“Unfortunately, there’s only one Black person,” Ava said. “She’s able to connect with me and see things that I’m telling her in a different perspective. But it sucks on her end, too, that she’s the only Black therapist; so many people of color are coming to her.”

Interviewed students described experiences of racism; of being one of the only few students of color in a class; of feeling a responsibility and pressure to be representative of their community; of being disappointed for not having a role model of color; and of feeling unsafe near campus security.

“On a study abroad, my professor said, ‘There’s this area between France and Germany that’s disputed.’ Then she looked at me and said, ‘Faye, you would know what it’s like to be from a war-torn area, right?’ Faye, an Asian American student who was interviewed for the report, said about microaggressions and racism in the classroom. “Then, she commented how a Black student didn’t need sunscreen because she was Black, but the rest of us did. The same student had an asthma attack and the teacher said she was faking it, so she didn’t help her get medical attention.”

To help address these widespread issues, the students made several suggestions of actions their schools could take to improve its campus racial climates.

The recommendations ranged from straightforward acts, such as faculty mentoring and hiring more faculty of color, to more open-ended practices, such as holding meetings between racial/ethnic student organizations and college trustees about racialized issues and establishing well-funded cultural centers.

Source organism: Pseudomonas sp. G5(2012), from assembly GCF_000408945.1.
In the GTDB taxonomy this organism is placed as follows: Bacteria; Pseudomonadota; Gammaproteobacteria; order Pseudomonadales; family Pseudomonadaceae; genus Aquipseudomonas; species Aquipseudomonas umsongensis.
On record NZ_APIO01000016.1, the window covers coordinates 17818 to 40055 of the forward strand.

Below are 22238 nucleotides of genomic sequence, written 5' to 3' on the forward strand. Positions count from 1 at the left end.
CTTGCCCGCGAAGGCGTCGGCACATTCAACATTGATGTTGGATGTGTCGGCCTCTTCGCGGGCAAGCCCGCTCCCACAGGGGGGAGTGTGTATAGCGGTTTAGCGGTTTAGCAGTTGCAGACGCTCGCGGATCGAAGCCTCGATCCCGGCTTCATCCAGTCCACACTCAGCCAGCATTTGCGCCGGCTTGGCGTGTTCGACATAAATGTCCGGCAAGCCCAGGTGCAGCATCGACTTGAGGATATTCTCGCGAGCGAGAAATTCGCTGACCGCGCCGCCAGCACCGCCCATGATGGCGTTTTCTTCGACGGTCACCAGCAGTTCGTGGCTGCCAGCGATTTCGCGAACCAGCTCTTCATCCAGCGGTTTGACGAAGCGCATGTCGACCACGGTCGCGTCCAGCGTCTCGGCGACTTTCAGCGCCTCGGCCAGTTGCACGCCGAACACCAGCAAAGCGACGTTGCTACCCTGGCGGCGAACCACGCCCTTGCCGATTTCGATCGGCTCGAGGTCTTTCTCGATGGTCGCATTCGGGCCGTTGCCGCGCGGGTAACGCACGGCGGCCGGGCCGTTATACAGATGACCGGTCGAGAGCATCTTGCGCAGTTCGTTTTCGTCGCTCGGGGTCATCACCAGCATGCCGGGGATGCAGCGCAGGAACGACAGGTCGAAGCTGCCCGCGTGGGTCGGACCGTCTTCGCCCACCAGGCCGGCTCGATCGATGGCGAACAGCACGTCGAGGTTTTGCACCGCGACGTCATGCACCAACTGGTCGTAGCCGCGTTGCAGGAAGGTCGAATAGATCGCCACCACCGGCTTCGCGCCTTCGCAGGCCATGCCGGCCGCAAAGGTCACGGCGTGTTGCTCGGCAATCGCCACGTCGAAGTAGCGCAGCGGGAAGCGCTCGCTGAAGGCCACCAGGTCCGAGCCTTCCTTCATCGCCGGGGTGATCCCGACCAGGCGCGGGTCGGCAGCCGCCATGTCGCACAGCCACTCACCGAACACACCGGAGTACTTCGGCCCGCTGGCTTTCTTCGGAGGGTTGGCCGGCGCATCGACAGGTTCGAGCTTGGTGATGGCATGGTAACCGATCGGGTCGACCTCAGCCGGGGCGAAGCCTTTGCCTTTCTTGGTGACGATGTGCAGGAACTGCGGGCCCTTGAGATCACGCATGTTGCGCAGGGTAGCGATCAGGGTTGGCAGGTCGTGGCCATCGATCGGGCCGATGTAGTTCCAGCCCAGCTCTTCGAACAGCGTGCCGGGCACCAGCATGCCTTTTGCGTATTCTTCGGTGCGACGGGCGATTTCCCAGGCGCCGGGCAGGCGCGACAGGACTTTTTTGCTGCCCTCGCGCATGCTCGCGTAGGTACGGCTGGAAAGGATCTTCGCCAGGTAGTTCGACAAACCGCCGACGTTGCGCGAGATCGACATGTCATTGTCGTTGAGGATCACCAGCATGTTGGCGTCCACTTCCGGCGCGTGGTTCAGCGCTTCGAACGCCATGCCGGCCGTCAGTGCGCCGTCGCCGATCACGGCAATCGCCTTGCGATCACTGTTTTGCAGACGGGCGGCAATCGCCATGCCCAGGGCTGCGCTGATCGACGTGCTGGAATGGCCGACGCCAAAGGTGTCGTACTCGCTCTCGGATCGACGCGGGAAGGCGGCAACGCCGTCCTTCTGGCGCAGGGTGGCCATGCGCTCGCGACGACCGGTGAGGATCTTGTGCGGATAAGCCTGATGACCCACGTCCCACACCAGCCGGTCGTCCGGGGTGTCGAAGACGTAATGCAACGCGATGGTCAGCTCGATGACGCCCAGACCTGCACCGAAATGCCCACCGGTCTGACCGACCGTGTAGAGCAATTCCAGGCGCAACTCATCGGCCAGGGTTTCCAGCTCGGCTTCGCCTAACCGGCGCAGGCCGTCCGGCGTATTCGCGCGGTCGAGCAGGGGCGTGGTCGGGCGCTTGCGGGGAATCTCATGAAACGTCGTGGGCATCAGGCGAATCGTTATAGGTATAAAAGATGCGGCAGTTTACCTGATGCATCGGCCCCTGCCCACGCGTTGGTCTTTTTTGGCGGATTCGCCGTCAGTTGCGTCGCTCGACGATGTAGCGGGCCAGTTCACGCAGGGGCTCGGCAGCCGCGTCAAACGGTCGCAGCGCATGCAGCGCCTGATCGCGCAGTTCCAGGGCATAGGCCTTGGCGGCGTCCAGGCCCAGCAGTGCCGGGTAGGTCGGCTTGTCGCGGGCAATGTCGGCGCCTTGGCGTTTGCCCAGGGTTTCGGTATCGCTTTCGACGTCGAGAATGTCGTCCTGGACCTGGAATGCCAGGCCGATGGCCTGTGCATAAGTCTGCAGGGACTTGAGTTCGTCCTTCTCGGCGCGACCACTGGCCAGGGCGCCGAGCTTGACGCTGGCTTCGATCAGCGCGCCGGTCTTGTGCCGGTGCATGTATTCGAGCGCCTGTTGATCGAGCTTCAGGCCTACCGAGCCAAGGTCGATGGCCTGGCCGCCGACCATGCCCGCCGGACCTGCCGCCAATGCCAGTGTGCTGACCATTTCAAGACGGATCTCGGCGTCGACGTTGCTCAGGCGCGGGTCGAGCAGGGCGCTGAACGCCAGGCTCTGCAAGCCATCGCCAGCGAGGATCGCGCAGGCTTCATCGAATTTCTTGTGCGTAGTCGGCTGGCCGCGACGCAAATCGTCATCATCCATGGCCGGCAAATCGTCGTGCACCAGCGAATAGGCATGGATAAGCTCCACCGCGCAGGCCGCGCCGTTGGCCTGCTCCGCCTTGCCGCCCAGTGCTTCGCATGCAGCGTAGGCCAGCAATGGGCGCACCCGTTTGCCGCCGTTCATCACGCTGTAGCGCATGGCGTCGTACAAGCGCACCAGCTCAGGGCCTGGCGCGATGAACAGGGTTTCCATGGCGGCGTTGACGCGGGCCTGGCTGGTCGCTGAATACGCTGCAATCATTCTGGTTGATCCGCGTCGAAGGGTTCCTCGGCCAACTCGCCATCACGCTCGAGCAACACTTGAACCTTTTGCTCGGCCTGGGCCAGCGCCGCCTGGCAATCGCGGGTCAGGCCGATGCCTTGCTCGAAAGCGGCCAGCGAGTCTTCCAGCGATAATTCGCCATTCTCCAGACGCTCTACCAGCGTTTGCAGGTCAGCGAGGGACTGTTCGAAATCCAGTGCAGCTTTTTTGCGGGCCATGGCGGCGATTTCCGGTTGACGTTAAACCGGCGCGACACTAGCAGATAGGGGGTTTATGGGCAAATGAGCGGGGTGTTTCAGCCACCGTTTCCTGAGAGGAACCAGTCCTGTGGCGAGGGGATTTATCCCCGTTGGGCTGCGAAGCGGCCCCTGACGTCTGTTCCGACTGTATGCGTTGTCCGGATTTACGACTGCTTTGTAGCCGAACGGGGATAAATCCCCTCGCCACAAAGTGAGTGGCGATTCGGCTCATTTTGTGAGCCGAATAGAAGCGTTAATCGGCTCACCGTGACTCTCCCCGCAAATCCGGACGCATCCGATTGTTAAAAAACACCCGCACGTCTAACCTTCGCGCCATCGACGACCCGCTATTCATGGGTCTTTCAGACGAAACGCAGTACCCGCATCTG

"It's not enough to just have more students and faculty of color on campus,” said Hernández-Reyes. “There has to be really intentional education and incorporation of that education into the curriculum to foster those conversations on understanding students and people of different racial/ethnic backgrounds."

EdTrust itself proposed several recommendations for the situations, theirs instead aimed towards state and federal policymakers, including accounting for campus climate metrics in state funding measures; informing incoming and current students about anti-discrimination policies and existing complaint processes; assessing the racial/ethnic diversity of Boards of Trustees; and requiring schools to measure campus racial climate on a yearly basis.

The report also featured a framework with which higher ed leaders and students can gauge the racial climates on their own campuses. The framework – created by other researchers in 1998 – aims to assess campus climates from four angles: historical legacy of inclusion/exclusion; structural diversity and representation; psychological climate and attitudes; and faculty and student social behaviors and interactions.

“College leaders need to be vigilant, in the current educational landscape, of how students of color are being treated and their experiences on campuses, the mechanisms that are in place or not in place for reporting, and the spaces we need to create for students to feel a sense of belonging at institutions where they may be confronted with a hostile campus culture,” said Dr. Wil Del Pilar, senior vice president at EdTrust.